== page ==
Mouse genotyping

Genomic DNA was extracted from ear biopsies by alkaline lysis (69). Primers were designed enabling incorporation of a single PCR three-primer multiplex with one common primer. Genotyping was achieved using a common forward primer hK12HU.G.1F (5′-CGA GAG TTG GAA CGC AGA GA-3′) in equimolar amounts to primers hK12HU.G.1R (5′-TCC CTA TCC CCA TTC CTC CC-3′) and hK12HU.G.2R (5′-CCT GGG TCT GCC TAT CAC AC-3′), the former detecting the Krt12 allele with a 404 bp product and the latter the KRT12 allele with a 201 bp product (Supplementary Material, Fig. S4). The PCR temperature cycle was as follows: 95°C for 3 min, 35 cycles of 95°C for 15 s, 57°C for 15 s, 72°C for 30 s followed by 5 min at 72°C.

In vivo slit-lamp evaluation of humanized MECD mouse cornea

Slit-lamp assessment was carried out on mice at 16 weeks (n = 6 per genotype). They were assessed using a portable digital slit lamp (Hawkeye, Dioptrix, Toulouse, France), with images taken using a Pentax Optio S60 camera. Both eyes of each mouse were inspected and imaged. Mouse eyes were also stained with fluorescein (Minims Fluorescein Sodium 2% w/v; Bausch & Lomb, Surrey, UK) prior to assessment and images were taken. Eyes were kept hydrated with Balanced Sterile Saline Solution (Beaver-Visitec International, Abington, UK) during assessment.

Electron microscopy of humanized MECD mouse cornea

For SEM, the corneal surface was evaluated on one mouse per genotype at age 7 weeks. Mouse eyes were enucleated, fixed, processed and imaged, as described by Fu and colleagues (70).

For TEM of corneal sections, whole mouse eyes were enucleated and immediately immersed in fixative [2.5% glutaraldehyde and 4% paraformaldehyde (PFA) in 0.1 m sodium cacodylate buffer, pH 7.3], with the back of the eye removed after 15 min to aid fixation. Following fixation for 48 h, the corneas were dehydrated through an ethanol gradient and propylene oxide (71) and embedded in Durcupan resin (Sigma, -Aldrich, Dorset, UK). Ultra-thin sections (70 nm) were cut, processed and imaged as described previously (18) with preliminary observations made, followed by confirmation by two blinded individuals.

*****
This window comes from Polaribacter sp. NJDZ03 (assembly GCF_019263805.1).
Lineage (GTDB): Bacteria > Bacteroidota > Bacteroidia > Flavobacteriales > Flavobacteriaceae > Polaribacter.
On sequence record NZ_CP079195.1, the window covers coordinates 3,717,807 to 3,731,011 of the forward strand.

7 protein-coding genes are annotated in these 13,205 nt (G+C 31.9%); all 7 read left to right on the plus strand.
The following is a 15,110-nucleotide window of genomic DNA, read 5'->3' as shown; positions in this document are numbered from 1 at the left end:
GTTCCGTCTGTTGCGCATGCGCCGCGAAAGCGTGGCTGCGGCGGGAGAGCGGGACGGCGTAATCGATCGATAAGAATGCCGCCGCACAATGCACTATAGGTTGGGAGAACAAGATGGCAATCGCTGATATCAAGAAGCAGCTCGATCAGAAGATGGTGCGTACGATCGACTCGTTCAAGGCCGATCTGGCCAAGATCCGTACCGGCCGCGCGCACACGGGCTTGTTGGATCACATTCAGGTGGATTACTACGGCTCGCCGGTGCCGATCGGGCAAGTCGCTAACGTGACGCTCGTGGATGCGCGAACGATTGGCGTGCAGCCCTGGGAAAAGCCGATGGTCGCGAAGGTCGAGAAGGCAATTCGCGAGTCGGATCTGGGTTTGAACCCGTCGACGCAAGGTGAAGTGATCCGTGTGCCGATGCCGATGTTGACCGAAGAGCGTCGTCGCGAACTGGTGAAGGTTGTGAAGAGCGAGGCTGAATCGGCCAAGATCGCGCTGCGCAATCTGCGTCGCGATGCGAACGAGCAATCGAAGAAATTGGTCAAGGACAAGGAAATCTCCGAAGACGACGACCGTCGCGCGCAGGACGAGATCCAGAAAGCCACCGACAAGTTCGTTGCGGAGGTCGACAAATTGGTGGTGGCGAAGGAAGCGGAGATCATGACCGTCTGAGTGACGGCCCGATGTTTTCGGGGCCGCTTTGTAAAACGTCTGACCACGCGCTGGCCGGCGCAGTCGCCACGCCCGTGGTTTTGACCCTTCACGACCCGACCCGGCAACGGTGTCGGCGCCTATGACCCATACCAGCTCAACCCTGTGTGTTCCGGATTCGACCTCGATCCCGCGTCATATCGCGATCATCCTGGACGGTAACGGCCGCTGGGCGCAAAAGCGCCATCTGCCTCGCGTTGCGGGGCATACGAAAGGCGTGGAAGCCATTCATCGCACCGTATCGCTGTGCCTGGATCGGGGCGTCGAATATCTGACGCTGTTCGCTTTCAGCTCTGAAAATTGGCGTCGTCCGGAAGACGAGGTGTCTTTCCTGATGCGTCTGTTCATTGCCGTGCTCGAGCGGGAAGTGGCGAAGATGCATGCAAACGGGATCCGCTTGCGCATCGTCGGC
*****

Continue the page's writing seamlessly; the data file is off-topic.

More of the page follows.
Preparation of mouse and human tissue

Mice were euthanized by CO2 asphyxiation. For extraction of protein or RNA, mouse eyes were immediately enucleated, full thickness corneas dissected as required and placed in 1.5 ml tubes before being snap-frozen in liquid nitrogen and stored at −80°C. For histology, whole eyes were enucleated, placed in histology cassettes (VWR, Lutterworth, UK) and immediately submersed for 24 h in Davidson's fixative with final concentrations of 36% ethanol, 12.5% glacial acetic acid and 25% neutral-buffered formalin made up in distilled water (72).

Corneal tissue from a 44-year-old female MECD patient, and known to be heterozygous for the KRT12-Leu132Pro mutation through previous genotyping (20), was collected after surgery and separated into two pieces. One portion of the tissue, consisting of all corneal layers, was immediately snap-frozen at −80°C for proteomic analysis by MS. Control tissue consisting of all corneal layers was collected postmortem and processed in the same manner. The second portion was fixed in 4% PFA for histological examination. Healthy corneal tissue acquired from the Manchester Eye Bank was processed in the same way and used as control tissue.

Immunohistochemistry

After fixation, eyes were dehydrated through graded alcohol solutions and xylene prior to embedding in paraffin wax. Sections of 7 μm were cut and placed on 3-aminopropyltriethoxysilane-coated glass slides and incubated overnight at 37°C. Slides were then stored at room temperature until use.

For mouse tissue, IHC was performed using the protocol outlined by Leachman et al. (73), with the following modifications; all washes were in TBST (TBS containing 0.5% Tween-20) and endogenous peroxidases were blocked with 3% hydrogen peroxide made up in phosphate-buffered saline (PBS). Immediately prior to primary antibody incubation, tissues were blocked for 20 min with 10% serum in PBS. The serum used was from the same host species in which the secondary antibodies were raised. Mouse sections were stained for HA (1:200; C29F4, Cell Signaling Technology, Hitchin, UK), K5 (1:800; a gift from E.B. Lane, A-Star Institute, Singapore), K14 (1:400; LL001, Santa Cruz, Biotechnology, Heidelberg, Germany (70)), K6 [1:500; a gift from Pierre Coulombe (74)], K16 [1:500; a gift from Pierre Coulombe (75)], Caspase 12 (1:200; ab62484, Abcam, Cambridge, UK) or CHOP (DDIT3) (1:100; ab179823, Abcam). A horseradish peroxidase (HRP) conjugated secondary antibody was used to allow visualization of HA, K5, K14, K6 and K16 proteins. A fluorescein isothiocyanate (FITC)-conjugated goat anti-rabbit polyclonal antibody (Dako, Glostrup, Denmark) at a dilution of 1:1000 was used to visualize Caspase 12 and CHOP. These slides were mounted in Ultra-Cruz mounting medium (Santa Cruz, Heidelberg, Germany) before being imaged by standard immunofluorescent microscopy. Haematoxylin and eosin (H&E) staining was performed following standard protocols.